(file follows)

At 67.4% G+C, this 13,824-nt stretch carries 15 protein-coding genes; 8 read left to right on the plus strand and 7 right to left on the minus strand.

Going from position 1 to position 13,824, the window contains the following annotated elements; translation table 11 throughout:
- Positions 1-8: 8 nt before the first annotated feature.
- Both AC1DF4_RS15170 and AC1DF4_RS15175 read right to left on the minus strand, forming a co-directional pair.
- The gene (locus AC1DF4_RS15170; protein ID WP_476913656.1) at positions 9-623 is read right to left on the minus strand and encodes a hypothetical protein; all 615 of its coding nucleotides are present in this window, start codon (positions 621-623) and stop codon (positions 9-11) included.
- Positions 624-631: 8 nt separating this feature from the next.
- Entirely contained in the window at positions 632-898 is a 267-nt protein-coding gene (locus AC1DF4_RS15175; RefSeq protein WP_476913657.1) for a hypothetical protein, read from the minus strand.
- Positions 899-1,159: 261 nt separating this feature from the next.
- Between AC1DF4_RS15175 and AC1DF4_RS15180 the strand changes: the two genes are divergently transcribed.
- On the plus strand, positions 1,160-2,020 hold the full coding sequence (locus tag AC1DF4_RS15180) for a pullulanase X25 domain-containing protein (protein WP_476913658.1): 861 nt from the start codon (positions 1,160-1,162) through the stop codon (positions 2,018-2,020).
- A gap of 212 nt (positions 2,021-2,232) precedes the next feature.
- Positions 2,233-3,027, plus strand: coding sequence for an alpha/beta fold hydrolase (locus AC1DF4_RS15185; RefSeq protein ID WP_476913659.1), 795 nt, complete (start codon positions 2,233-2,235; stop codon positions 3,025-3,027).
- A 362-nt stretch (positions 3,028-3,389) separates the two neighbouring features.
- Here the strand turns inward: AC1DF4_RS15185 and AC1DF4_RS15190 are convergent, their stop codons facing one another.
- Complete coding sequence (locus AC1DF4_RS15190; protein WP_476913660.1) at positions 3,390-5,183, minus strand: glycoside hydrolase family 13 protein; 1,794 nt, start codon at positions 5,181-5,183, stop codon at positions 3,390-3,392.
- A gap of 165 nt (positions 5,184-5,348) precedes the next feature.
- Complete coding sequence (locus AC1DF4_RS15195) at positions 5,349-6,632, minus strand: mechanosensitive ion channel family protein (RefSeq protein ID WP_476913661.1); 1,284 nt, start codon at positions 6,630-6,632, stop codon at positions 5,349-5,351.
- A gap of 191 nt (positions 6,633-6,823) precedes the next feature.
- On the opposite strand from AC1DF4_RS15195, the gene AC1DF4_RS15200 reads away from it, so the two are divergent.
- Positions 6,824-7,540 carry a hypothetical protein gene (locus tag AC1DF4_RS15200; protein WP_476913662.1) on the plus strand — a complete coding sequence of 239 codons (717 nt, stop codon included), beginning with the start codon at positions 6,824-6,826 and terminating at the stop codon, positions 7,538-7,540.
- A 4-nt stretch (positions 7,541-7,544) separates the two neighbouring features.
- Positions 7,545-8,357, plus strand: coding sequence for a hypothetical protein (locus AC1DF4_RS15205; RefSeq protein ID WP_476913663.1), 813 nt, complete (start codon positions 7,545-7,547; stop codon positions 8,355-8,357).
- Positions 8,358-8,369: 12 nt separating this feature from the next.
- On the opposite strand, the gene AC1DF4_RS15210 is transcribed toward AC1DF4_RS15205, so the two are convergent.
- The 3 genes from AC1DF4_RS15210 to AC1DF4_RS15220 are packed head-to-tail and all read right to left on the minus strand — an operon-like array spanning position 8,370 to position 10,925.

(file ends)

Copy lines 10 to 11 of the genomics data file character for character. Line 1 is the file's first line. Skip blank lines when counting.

- On the plus strand, positions 1,160-2,020 hold the full coding sequence (locus tag AC1DF4_RS15180) for a pullulanase X25 domain-containing protein (protein WP_476913658.1): 861 nt from the start codon (positions 1,160-1,162) through the stop codon (positions 2,018-2,020).
- A gap of 212 nt (positions 2,021-2,232) precedes the next feature.